Historic Istanbul, straddling two continents, is attracting new fans, says Zoe Dare Hall:
Istanbul, for centuries the capital of the Ottoman Empire, and still Turkey's cultural heart and melting pot, can be daunting. It spreads more than 60 miles from east to west and is home to 14 million people. But such is its allure, with its character and history, landmarks such as the Blue Mosque and the Grand Bazaar's souks, and the unique distinction of being a city that straddles two continents divided by the Bosphorus, that some British second-home hunters are happy to battle through the complexity of buying a property in the city.
There is still a lack of English-speaking estate agents. But there was a lack of any established estate agents when Elisabeth Kendall, 38, a research fellow at Oxford University, bought her apartment in the historic neighbourhood of Galata 10 years ago, when she was working in Istanbul for six months and realised it would be cheaper to buy than rent.
'I found my place a two-bedroom, 105sq m apartment, for GBP16,000 through a kebab seller who set up a property business. Being in the historical centre, I knew it would go up; it's now worth about GBP130,000,' says Kendall, who says the area, back then, had mud streets and no lighting.
'Now Galata is very chichi with lots of boutiques and cafes, proper taxi ranks and a metro stop. Lots of foreigners have bought properties there, including a few Brits, and I love going out there every six weeks,' Kendall says. Two years after buying her own property, she bought a whole building nearby for a friend, for GBP65,000 and spent GBP130,000 renovating it into a large triplex with a roof terrace 'for great parties'. It is now worth about GBP650,000.
'It was a huge task renovating it as there aren't a lot of companies around to help you, and I was doing it on the cheap,' she says. 'But I've now got my eye on another building for around GBP330,000, as I fancy a rooftop flat. And it's unusual to find good properties for sale in the historical centre.'
It is also now difficult for foreigners to buy properties in the Beyoglu district a protected heritage site that includes Galata as it has hit its quota of non-nationals who can own property there (10 per cent of property owners). The way around this is to buy from another non-national, as Kendall is doing, or set up a Turkish limited company, a process that costs about GBP1,000 and incurs similar annual fees. Or you could buy through one of the small boutique developers emerging in the old town, such as the Ipera Group, which specialises in restoring historic buildings in Galata.
Ipera has two two-bedroom penthouses for sale in a restored Ottoman town house near the Galata tower, with Bosphorus and city views, for GBP950,000, and one-bedroom apartments in the same building, to be fully renovated by late this year, from GBP250,000. If you buy in a listed building such as this, you are also exempt from paying stamp duty (usually 1.65 per cent of the property's sale price) or property tax (0.2 per cent).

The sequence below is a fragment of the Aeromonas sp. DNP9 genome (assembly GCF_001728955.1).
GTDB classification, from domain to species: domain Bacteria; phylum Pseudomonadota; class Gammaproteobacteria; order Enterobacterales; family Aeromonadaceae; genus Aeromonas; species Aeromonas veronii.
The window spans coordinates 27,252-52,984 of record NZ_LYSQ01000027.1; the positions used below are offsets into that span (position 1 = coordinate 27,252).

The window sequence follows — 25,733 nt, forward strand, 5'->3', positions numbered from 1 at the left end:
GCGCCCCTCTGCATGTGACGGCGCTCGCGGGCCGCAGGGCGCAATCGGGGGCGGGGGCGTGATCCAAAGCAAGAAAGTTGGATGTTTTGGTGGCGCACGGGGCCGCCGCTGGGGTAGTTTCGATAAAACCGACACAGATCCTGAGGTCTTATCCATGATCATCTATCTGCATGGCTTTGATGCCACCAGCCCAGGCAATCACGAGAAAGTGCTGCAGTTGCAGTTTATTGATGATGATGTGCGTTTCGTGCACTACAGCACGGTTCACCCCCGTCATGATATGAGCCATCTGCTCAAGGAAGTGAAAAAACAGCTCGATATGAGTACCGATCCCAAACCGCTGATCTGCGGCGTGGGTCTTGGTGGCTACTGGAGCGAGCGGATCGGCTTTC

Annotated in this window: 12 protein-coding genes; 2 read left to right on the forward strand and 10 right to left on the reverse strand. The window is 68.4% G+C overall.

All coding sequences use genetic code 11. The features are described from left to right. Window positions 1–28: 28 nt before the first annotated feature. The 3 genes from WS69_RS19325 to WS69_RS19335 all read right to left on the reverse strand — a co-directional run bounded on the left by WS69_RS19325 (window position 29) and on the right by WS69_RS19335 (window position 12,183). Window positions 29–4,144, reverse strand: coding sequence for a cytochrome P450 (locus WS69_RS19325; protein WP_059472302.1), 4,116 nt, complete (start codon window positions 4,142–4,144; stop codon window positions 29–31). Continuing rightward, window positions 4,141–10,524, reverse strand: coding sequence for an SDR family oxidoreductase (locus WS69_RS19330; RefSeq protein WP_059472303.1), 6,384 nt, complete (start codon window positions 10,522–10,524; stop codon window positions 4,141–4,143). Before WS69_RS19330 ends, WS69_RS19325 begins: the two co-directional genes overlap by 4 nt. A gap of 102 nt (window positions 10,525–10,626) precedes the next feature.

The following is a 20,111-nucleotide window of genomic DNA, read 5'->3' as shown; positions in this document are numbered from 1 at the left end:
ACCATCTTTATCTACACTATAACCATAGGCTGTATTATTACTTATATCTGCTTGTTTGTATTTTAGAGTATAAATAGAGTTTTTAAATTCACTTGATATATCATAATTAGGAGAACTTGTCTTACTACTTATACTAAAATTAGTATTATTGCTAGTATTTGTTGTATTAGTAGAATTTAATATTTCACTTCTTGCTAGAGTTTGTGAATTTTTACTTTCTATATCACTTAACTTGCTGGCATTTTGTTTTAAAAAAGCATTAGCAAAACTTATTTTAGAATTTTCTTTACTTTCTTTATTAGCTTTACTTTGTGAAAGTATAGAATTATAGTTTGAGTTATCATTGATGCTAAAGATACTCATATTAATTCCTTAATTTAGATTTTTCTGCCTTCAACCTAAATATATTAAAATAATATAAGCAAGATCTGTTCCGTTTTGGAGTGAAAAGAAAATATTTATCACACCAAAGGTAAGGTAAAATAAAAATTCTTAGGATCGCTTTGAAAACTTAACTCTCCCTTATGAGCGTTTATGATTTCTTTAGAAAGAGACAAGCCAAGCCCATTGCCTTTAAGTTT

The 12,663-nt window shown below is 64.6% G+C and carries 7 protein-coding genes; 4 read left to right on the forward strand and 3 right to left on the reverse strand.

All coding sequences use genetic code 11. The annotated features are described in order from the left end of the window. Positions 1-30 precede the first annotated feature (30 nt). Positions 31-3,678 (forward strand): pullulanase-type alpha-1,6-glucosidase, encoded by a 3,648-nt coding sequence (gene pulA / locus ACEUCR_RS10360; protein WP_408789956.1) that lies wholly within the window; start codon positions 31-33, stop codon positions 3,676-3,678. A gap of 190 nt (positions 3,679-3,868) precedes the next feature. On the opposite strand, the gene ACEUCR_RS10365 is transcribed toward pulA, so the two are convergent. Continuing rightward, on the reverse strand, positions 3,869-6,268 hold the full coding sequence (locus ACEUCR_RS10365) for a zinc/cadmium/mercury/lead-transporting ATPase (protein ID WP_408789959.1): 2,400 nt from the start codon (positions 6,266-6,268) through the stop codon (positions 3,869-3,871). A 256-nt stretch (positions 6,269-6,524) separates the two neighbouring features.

Sandor Hatvany, who lives in north London, bought two of Ipera's one-bedroom apartments off-plan in 2007 for GBP228,000 and GBP400,000 now, he anticipates they are worth about 18-20 per cent more. He currently reaps six per cent rental yields.
'I'd love to live in Galata one day,' he says. 'It's a stunning neighbourhood with a cultural, bohemian feel, old trams in the street and upmarket cafes, and it's near to Taksim Square, the heart of the city centre.'
For those who like to dip into, but also to be able to escape the intoxicating exoticism of the old town, the Princes Islands where the sultan's sons had summer homes in the 18th century and wealthy Istanbulites have followed ever since offer a peaceful retreat.
Burgazada, the smallest of the 14 islands, is 20 minutes by fast ferry from central Istanbul and car-free, as transportation is still by horse-drawn carriage. There, Trevor Barratt, a 59-year-old company director from Exeter, bought his three-bedroom apartment a year ago for GBP416,000, which he visits regularly and rents out through Holiday Lettings for up to GBP1,350 a week.
'The island feels incredibly safe,' Barratt says. 'Police greet every ferry from the mainland and there's a real sense of community, with the half of the island facing Istanbul's Asian side becoming one big market at weekends.'
The bureaucracy behind buying his house was 'mind-blowing', however. 'There is a huge amount of paperwork, as you pay separate taxes to every local public service. Beware of bribery when dealing with officials, as it's seen as the accepted way to speed things up and find a good lawyer,' he advises.
Estate agent Cameron Deggin, from the UK-based Turkish specialist Place Overseas, urges buyers to be careful of what they buy. 'There is a lot of money to be made from buying in Istanbul, but you have to go to prime areas: the city centre, the Bosphorus or close to the financial districts, such as Taksim. No more can be built in these areas and it's where people with money want to live,' he says.
Properties, Deggin has for sale include a renovated three-bedroom apartment in the Ortakoy district, near the Bosphorus, for GBP175,000 and a two-bedroom apartment in Cihangir, five minutes' walk from Taksim Square, for GBP145,000.
Place Overseas: + 44 (0) 20 8371 0059